»   Richter Scale, MSK and MMI Scale
    Richter scale is used to measure the magnitude where as MSK (Medvedev S.Karmik  and Modified Mercali Intensity (MMI) scale   is used to measure the intensity.
     
»   Seismograph and seismogram
    Seismograph is the instrument, which records the earthquake.
Seismogram is the record of earthquake produced by the seismograph
     
»   As per the latest seismic zoning map, India has been divided in to four seismic Zones: Zone-II, Zone-III & Zone-IV, Zone-V
     
»   Our State comes under moderate risk zone (zone III) & low risk zone (Zone II)
     
»   The first recorded earthquake of the State was1676 AD in Balasore area and the first earthquake in which 11 fatalities informed was Berhampur Earthquake of 1897
     
»   Damage negligible in buildings of good design and construction; slight to moderate in well-built ordinary structures; considerable damage in poorly built or badly designed structures; some chimneys broken.
     
»   At Bhubaneswar, there is one recording station, which is being monitored by IMD.
     
»   As of now, prediction of earthquake is scientifically not possible apart from the Chinese method of watching for clues in unusual animal behaviour.
     
»   Apart from awareness and preparedness, consult a Structural Engineer/ Architect to make your house earthquake resistant.
     
»  

The chart depicting the correlation between magnitude and intensity is as follows:

Magnitude / Intensity Comparison :

Magnitude

Intensity

Description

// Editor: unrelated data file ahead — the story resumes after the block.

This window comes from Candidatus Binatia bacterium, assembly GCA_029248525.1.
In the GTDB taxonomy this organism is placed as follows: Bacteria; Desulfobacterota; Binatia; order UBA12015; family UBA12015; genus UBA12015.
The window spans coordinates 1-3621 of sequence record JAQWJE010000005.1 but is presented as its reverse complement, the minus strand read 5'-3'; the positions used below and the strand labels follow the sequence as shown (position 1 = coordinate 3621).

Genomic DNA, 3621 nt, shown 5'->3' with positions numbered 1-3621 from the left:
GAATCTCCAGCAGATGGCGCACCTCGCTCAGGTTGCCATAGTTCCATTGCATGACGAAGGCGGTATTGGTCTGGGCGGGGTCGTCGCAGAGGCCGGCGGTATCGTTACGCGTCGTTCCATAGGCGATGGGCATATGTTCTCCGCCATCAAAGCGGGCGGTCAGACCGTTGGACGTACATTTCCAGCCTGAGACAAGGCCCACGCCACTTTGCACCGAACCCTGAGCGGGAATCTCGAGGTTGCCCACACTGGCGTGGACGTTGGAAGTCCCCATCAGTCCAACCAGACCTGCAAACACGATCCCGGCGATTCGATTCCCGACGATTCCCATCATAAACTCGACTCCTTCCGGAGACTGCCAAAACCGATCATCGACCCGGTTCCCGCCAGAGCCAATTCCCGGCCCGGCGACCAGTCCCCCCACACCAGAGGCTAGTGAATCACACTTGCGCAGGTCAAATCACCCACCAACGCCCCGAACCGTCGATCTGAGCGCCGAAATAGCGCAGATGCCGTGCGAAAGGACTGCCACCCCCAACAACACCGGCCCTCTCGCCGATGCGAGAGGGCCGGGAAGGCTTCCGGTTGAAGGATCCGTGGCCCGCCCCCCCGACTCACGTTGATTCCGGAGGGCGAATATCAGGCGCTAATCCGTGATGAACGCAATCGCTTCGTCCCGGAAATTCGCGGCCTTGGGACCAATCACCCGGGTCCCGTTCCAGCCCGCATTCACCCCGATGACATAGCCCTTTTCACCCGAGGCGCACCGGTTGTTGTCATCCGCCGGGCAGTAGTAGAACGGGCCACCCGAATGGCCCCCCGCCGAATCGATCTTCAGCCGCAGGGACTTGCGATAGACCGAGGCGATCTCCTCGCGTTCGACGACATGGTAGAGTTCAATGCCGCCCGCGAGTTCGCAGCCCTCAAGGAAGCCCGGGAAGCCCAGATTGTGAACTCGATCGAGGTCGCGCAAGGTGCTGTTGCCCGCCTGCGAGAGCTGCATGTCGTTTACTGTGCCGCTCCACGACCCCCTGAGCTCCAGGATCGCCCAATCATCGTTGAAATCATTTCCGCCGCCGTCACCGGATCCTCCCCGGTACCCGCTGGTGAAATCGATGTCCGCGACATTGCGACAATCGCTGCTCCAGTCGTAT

1.0 – 3.0

I

I. Not felt except by a very few under especially favourable conditions.

3.0 – 3.9

II – III

II. Felt only by a few persons at rest, especially on upper floors of buildings. Many people do not recognize it as an earthquake. Standing motorcars may rock slightly. Vibrations similar to the passing of a truck. Duration estimate

4.0 – 4.9

IV – V

IV. Felt indoors by many, outdoors by few during the day. At night, some awakened. Dishes, windows, doors disturbed; walls make cracking sound. Sensation like heavy truck striking building. Standing motor cars rocked noticeably.
V. Felt by nearly everyone; many awakened. Some dishes, windows broken. Unstable objects overturned. Pendulum clocks may stop.

5.0
5.9

VI
VII

VI. Felt by all, many frightened. Some heavy furniture moved; a few instances of fallen plaster. Damage slight.
VII. Damage negligible in buildings of good design and construction; slight to moderate in well-built ordinary structures; considerable damage in poorly built or badly designed structures; some chimneys broken.

6.0

VIII

VIII. Damage slight in specially designed structures considerable damage in ordinary substantial buildings with partial collapse. Damage great in poorly built structures. Fall of chimneys, factory stacks, columns, monuments, walls. Heavy furniture overturned.

IX. Damage considerable in specially designed structures; well-designed frame structures thrown out of plumb. Damage great in substantial buildings, with partial collapse. Buildings shifted off foundations.

X. Some well-built wooden structures destroyed; most masonry and frame structures destroyed with foundations. Rails bent.

XI. Few, if any (masonry) structures remain standing. Bridges destroyed. Rails bent greatly.

XII. Damage total. Lines of sight and level are distorted. Objects thrown into the air.